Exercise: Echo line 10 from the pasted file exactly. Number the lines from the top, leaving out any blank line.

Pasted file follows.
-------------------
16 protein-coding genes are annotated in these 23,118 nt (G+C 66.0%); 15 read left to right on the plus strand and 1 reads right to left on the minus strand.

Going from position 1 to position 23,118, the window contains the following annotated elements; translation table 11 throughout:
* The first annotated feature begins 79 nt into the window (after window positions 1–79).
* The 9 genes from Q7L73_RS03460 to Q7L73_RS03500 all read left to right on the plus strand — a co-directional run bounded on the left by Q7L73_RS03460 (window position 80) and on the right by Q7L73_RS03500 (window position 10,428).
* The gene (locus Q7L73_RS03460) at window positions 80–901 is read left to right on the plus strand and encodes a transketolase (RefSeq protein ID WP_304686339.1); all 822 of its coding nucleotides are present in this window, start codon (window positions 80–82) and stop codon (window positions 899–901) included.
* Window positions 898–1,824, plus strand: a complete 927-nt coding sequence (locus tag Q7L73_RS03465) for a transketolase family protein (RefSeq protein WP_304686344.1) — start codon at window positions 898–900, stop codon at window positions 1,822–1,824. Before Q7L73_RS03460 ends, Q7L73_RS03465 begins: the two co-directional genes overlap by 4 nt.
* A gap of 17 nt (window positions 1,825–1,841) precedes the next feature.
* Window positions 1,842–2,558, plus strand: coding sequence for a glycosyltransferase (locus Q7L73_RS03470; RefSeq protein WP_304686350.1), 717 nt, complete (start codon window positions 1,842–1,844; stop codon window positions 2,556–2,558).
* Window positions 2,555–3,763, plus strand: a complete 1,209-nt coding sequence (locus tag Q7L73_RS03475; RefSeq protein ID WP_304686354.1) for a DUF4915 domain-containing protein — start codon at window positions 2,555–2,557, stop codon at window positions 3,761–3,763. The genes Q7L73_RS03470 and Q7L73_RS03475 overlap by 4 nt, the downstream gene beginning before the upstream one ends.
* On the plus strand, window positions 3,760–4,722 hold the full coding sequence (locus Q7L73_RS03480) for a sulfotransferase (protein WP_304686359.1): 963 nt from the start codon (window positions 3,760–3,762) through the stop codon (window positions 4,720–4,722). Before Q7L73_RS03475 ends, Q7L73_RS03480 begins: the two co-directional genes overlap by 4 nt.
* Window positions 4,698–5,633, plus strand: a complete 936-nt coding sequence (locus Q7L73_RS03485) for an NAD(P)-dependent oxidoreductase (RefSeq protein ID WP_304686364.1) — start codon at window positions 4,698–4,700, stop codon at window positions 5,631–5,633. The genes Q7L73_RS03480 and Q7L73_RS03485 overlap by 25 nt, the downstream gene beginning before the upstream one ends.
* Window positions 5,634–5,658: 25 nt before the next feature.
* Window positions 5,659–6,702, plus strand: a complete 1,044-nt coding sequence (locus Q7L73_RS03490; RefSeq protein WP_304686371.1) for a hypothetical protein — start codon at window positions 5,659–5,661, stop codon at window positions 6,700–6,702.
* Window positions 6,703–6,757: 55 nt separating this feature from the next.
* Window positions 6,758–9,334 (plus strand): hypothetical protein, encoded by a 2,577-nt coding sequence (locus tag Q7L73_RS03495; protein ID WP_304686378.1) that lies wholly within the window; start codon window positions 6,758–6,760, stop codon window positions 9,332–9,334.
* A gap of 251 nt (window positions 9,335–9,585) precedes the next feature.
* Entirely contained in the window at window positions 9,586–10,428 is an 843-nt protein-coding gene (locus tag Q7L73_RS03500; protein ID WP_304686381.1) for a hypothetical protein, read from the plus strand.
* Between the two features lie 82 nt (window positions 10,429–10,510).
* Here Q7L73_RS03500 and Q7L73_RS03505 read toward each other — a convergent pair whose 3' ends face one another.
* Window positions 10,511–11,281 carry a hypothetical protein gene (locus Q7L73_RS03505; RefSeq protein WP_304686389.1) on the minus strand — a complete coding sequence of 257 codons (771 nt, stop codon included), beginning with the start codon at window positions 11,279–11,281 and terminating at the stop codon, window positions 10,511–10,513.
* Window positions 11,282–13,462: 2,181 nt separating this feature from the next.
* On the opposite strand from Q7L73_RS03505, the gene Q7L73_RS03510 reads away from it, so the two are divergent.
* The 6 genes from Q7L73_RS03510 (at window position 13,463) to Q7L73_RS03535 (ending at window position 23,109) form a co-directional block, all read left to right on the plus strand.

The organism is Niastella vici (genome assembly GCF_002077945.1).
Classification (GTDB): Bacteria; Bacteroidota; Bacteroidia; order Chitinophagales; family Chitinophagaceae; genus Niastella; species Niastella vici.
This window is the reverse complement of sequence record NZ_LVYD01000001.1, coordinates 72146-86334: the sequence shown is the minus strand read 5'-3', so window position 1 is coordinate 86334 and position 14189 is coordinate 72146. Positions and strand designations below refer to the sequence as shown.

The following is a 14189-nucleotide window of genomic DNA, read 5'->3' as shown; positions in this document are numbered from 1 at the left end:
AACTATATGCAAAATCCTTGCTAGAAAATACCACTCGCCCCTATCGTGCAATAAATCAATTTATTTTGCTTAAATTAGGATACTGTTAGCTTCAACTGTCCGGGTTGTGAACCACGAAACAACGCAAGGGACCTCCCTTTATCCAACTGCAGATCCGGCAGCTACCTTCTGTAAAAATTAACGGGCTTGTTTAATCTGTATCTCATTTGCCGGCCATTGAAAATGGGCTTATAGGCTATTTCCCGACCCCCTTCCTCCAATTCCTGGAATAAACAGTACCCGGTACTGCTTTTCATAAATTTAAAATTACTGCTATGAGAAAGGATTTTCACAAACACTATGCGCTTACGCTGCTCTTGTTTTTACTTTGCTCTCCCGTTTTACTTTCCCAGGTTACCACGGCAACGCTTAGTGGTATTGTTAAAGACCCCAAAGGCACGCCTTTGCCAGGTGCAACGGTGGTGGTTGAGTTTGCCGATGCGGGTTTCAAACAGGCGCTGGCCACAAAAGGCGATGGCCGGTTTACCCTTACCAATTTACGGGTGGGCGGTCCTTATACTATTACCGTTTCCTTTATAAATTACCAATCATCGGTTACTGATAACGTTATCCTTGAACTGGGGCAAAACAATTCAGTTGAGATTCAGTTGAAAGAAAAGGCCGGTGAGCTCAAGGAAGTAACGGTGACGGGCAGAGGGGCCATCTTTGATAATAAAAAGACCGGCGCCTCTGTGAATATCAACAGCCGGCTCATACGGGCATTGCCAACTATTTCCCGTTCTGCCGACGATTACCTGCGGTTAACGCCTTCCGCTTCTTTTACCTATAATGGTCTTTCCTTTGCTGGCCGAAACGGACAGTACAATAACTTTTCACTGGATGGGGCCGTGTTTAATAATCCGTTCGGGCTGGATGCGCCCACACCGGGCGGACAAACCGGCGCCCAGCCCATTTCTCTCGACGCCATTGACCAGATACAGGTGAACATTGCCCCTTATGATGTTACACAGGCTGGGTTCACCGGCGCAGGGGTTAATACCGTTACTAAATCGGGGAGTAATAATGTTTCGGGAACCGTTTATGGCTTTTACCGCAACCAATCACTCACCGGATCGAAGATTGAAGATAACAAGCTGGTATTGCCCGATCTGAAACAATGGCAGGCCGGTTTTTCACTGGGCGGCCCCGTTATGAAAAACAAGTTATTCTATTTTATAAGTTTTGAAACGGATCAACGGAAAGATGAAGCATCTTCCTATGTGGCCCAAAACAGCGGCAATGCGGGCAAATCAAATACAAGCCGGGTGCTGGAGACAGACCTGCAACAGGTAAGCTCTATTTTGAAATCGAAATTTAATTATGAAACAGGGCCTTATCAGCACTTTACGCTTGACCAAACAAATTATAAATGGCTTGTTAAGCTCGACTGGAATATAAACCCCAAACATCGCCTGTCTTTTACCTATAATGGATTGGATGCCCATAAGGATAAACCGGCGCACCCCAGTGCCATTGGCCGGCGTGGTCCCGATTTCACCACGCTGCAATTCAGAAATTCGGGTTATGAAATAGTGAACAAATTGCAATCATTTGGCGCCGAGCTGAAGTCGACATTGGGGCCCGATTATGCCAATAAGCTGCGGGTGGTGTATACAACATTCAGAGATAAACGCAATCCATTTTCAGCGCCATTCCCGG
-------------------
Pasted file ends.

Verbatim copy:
* On the plus strand, window positions 3,760–4,722 hold the full coding sequence (locus Q7L73_RS03480) for a sulfotransferase (protein WP_304686359.1): 963 nt from the start codon (window positions 3,760–3,762) through the stop codon (window positions 4,720–4,722). Before Q7L73_RS03475 ends, Q7L73_RS03480 begins: the two co-directional genes overlap by 4 nt.